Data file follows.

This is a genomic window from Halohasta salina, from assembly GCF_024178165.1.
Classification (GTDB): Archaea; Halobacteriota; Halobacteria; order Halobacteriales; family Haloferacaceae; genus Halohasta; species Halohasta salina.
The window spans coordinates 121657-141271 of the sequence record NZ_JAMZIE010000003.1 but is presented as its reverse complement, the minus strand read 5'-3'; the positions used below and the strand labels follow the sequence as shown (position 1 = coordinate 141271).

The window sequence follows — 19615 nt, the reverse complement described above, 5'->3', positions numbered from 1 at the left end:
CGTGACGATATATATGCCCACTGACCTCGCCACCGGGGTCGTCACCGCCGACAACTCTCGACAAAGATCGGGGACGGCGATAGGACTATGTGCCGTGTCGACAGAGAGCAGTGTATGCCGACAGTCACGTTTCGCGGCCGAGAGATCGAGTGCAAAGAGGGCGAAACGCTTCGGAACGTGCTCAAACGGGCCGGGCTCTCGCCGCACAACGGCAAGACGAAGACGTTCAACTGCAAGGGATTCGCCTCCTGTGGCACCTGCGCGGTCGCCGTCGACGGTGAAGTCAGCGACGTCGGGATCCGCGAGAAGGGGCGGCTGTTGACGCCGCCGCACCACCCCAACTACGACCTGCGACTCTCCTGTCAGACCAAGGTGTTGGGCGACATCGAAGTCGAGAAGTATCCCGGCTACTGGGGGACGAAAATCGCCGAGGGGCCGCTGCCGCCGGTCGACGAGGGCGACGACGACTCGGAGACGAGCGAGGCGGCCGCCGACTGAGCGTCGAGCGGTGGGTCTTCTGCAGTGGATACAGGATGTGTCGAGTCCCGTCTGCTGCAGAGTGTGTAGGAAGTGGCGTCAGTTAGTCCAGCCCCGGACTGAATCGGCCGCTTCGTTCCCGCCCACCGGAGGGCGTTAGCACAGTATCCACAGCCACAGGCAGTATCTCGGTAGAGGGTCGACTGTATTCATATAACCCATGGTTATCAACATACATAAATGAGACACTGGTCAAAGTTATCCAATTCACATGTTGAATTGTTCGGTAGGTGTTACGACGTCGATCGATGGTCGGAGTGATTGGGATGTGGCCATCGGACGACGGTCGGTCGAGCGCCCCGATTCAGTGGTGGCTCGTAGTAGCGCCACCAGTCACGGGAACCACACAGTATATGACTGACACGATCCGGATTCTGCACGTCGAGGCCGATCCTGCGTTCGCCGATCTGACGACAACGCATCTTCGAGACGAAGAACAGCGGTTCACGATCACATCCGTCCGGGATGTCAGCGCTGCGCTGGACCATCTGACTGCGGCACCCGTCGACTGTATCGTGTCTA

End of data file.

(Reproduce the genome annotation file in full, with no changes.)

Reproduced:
This is a genomic window from Halohasta salina, from assembly GCF_024178165.1.
Classification (GTDB): Archaea; Halobacteriota; Halobacteria; order Halobacteriales; family Haloferacaceae; genus Halohasta; species Halohasta salina.
The window spans coordinates 121657-141271 of the sequence record NZ_JAMZIE010000003.1 but is presented as its reverse complement, the minus strand read 5'-3'; the positions used below and the strand labels follow the sequence as shown (position 1 = coordinate 141271).

The window sequence follows — 19615 nt, the reverse complement described above, 5'->3', positions numbered from 1 at the left end:
CGTGACGATATATATGCCCACTGACCTCGCCACCGGGGTCGTCACCGCCGACAACTCTCGACAAAGATCGGGGACGGCGATAGGACTATGTGCCGTGTCGACAGAGAGCAGTGTATGCCGACAGTCACGTTTCGCGGCCGAGAGATCGAGTGCAAAGAGGGCGAAACGCTTCGGAACGTGCTCAAACGGGCCGGGCTCTCGCCGCACAACGGCAAGACGAAGACGTTCAACTGCAAGGGATTCGCCTCCTGTGGCACCTGCGCGGTCGCCGTCGACGGTGAAGTCAGCGACGTCGGGATCCGCGAGAAGGGGCGGCTGTTGACGCCGCCGCACCACCCCAACTACGACCTGCGACTCTCCTGTCAGACCAAGGTGTTGGGCGACATCGAAGTCGAGAAGTATCCCGGCTACTGGGGGACGAAAATCGCCGAGGGGCCGCTGCCGCCGGTCGACGAGGGCGACGACGACTCGGAGACGAGCGAGGCGGCCGCCGACTGAGCGTCGAGCGGTGGGTCTTCTGCAGTGGATACAGGATGTGTCGAGTCCCGTCTGCTGCAGAGTGTGTAGGAAGTGGCGTCAGTTAGTCCAGCCCCGGACTGAATCGGCCGCTTCGTTCCCGCCCACCGGAGGGCGTTAGCACAGTATCCACAGCCACAGGCAGTATCTCGGTAGAGGGTCGACTGTATTCATATAACCCATGGTTATCAACATACATAAATGAGACACTGGTCAAAGTTATCCAATTCACATGTTGAATTGTTCGGTAGGTGTTACGACGTCGATCGATGGTCGGAGTGATTGGGATGTGGCCATCGGACGACGGTCGGTCGAGCGCCCCGATTCAGTGGTGGCTCGTAGTAGCGCCACCAGTCACGGGAACCACACAGTATATGACTGACACGATCCGGATTCTGCACGTCGAGGCCGATCCTGCGTTCGCCGATCTGACGACAACGCATCTTCGAGACGAAGAACAGCGGTTCACGATCACATCCGTCCGGGATGTCAGCGCTGCGCTGGACCATCTGACTGCGGCACCCGTCGACTGTATCGTGTCTA